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No plans for sailors to return to full occupancy of Navy workplaces yet

The Navy isn’t bringing back full occupancy of base workplaces anytime soon — if at all.

The Navy has yet to establish criteria for what normal operations will look like once the COVID-19 global pandemic declaration is rescinded, but in the meantime, the Navy has ruled out 100 percent workplace occupancy even on installations with minimal community transmission.

According to new guidance detailing health protection conditions, installations at HPCON A — that is, minimal community transmission with a daily average of less than two new cases per 100,000 population over the course of the previous seven days — will still have less than 100 percent of normal occupancy in the workplace.

The Navy also outlined occupancy standards for HPCON B, which designates increased community transmission, all the way through HPCON D, which designates widespread community transmission. The service also has created HPCON B+ to designate elevated community transmission.

Bases at HPCON B — installations with a daily average of two to15 new cases per 100,000 population in the past 7 days — are required to have less than 50 percent of normal occupancy in the workplace.

Occupancy standards become more strict for each subsequent HPCON level. That means that installations at HPCON D — those with a daily average of 31-60 new cases per 100,000 population in the past 7 days — are required to have less than 15 percent of normal occupancy in the workplace.

Even so, the Navy said that commanders should not keep occupancy levels so low “such that critical national security interests are jeopardized.” And immunized sailors get some reprieve from restrictions applying to individuals, such as avoiding shaking hands and hugging others.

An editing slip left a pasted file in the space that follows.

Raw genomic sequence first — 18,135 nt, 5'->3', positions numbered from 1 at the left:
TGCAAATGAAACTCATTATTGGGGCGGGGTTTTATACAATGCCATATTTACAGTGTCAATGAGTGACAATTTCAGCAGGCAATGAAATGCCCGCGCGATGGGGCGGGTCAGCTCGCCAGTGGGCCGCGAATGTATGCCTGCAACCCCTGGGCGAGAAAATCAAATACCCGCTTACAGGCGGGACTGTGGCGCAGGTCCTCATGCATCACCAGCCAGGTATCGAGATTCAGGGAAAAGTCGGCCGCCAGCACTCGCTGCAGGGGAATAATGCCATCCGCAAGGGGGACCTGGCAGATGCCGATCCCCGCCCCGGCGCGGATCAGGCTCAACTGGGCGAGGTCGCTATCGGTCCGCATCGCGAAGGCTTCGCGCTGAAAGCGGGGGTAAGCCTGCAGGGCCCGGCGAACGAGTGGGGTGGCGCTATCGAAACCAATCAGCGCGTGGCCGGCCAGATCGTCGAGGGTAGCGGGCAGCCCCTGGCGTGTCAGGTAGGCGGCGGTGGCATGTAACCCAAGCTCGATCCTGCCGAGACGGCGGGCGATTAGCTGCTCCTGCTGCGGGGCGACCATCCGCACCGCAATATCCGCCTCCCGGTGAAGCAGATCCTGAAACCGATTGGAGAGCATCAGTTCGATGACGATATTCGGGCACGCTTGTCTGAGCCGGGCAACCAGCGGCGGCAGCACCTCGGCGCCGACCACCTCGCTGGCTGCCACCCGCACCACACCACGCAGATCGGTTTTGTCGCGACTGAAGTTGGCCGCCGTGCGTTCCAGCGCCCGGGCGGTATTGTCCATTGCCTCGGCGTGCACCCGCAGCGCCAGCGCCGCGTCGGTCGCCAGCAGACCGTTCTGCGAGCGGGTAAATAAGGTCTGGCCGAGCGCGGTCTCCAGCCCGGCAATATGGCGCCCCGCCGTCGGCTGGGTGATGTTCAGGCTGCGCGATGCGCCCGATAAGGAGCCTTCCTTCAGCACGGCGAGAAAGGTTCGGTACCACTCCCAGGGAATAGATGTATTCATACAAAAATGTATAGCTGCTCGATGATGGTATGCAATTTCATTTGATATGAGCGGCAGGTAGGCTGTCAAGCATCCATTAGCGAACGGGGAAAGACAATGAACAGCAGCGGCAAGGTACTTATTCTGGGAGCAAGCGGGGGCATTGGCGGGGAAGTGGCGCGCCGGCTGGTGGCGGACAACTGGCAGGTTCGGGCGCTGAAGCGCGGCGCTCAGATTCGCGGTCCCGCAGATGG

“Immunized sailors will be subject to individual restrictions no higher than those corresponding to HPCON B, regardless of the HPCON status of the installation to which they are assigned,” the NAVADMIN says.

Exemptions to the occupancy standards also apply to medical treatment and expeditionary medical facilities, Navy installation first responder units, forces supporting critical national capabilities, Navy operational units, command headquarters, shipyards, Fleet Readiness Centers, and other units “providing essential mission support.”

More exemptions can be issued at the discretion of the responsible Navy Component Command, the service said.

“This update continues to build on what we have learned about combatting COVID-19 while still maximizing our operational readiness,” said Vice Admiral Phil Sawyer, the operations chief in charge of coordinating the service’s response to COVID-19, in a statement. “I expect we will continue to improve services available for our Sailors and their families while protecting the force as the number of personnel vaccinated grows. The key is for everyone that is eligible to get vaccinated.”

A total of 38,184 sailors have tested positive for COVID-19, according to Pentagon figures updated May 3. Meanwhile, more than 168,000 sailors are fully vaccinated and nearly 62,700 sailors are partially vaccinated, Pentagon figures updated April 30 show.

The Navy has taken several measures to loosen restrictions for vaccinated sailors. For example, the service announced in February that completely vaccinated crews would not be subjected to restriction of movement (ROM), sequesters and may “relax health protection measures aimed at mitigating the spread of the novel coronavirus,” according to a NAVADMIN message.

“For crews who are 100 percent immunized … modeling shows the risk of infection is extremely low,” the NAVADMIN said.

Another perk offered to sailors who are fully vaccinated is they may participate in port calls in overseas U.S. ports including Yokosuka, Japan; Rota, Spain; and other locations to utilize base services. Additionally, immunized sailors do not need to quarantine before deployments if their final vaccine dose was issued within the past three months.

“In short, fully immunized sailors will allow our Navy to begin to unwind the limitations that have been placed on our sailors at sea,” the NAVADMIN said. “The higher percentage of the crew immunized, the less risk there is to a widespread outbreak.”

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